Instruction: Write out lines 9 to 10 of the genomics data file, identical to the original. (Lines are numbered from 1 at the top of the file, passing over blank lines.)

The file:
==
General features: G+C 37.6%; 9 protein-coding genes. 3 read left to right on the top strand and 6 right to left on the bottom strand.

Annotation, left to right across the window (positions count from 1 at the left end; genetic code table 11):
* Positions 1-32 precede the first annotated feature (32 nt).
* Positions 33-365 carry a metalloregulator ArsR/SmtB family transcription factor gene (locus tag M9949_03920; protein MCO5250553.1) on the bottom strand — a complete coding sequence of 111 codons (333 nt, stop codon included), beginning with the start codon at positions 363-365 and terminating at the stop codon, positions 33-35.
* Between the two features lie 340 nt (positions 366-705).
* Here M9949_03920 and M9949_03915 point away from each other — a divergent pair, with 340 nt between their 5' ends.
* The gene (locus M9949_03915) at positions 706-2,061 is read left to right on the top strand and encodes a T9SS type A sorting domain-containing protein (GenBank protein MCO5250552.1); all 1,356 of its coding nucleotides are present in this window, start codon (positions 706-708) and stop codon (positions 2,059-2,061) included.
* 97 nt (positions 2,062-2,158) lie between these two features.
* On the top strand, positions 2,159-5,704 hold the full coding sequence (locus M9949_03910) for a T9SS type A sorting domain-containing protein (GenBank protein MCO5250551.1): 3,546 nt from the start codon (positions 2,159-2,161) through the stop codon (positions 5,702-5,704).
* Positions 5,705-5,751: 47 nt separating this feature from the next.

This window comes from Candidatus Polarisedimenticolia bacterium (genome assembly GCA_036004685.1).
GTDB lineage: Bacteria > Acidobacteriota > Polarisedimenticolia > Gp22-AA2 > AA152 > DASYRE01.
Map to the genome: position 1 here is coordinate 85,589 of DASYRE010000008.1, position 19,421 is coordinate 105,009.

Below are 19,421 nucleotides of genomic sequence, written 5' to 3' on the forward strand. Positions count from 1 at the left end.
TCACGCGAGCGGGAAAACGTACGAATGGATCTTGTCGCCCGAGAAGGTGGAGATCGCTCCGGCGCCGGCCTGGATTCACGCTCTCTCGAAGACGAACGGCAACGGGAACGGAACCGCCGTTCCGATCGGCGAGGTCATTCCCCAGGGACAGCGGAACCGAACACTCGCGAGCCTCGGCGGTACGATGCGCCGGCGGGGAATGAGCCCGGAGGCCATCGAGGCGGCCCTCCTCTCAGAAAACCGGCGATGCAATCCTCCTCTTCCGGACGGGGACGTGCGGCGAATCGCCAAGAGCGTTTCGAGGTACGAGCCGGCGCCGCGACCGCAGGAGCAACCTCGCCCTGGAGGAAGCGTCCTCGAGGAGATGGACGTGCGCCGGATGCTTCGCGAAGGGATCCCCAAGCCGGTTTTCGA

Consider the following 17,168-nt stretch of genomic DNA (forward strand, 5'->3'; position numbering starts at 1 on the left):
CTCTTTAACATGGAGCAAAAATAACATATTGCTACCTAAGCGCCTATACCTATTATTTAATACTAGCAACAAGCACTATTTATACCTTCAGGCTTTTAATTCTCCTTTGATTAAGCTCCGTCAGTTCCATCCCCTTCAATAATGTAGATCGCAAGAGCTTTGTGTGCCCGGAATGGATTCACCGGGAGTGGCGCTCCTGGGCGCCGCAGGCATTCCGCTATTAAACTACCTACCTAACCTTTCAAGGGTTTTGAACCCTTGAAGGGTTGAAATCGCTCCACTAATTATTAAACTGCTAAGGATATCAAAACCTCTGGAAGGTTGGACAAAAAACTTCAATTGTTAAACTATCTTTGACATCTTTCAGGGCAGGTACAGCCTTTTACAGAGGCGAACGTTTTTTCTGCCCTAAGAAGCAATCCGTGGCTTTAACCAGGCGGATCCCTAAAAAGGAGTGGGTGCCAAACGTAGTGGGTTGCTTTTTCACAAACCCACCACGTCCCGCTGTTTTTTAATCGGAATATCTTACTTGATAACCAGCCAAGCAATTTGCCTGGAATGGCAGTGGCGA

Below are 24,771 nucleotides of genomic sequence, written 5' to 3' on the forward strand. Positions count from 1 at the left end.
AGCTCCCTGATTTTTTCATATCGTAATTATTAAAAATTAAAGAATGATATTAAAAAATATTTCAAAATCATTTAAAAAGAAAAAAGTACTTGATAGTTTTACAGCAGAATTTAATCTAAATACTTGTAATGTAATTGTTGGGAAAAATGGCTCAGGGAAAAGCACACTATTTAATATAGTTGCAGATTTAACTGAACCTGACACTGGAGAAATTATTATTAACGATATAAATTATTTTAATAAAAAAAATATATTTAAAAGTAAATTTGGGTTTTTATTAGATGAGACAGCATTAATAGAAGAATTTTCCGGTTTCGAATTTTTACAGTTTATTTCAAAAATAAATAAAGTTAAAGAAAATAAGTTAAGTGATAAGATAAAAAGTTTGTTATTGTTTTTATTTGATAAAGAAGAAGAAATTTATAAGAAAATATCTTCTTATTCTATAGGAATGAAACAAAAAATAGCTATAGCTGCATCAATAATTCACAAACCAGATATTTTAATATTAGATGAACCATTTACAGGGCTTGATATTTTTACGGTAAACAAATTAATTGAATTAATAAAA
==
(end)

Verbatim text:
* On the top strand, positions 2,159-5,704 hold the full coding sequence (locus M9949_03910) for a T9SS type A sorting domain-containing protein (GenBank protein MCO5250551.1): 3,546 nt from the start codon (positions 2,159-2,161) through the stop codon (positions 5,702-5,704).
* Positions 5,705-5,751: 47 nt separating this feature from the next.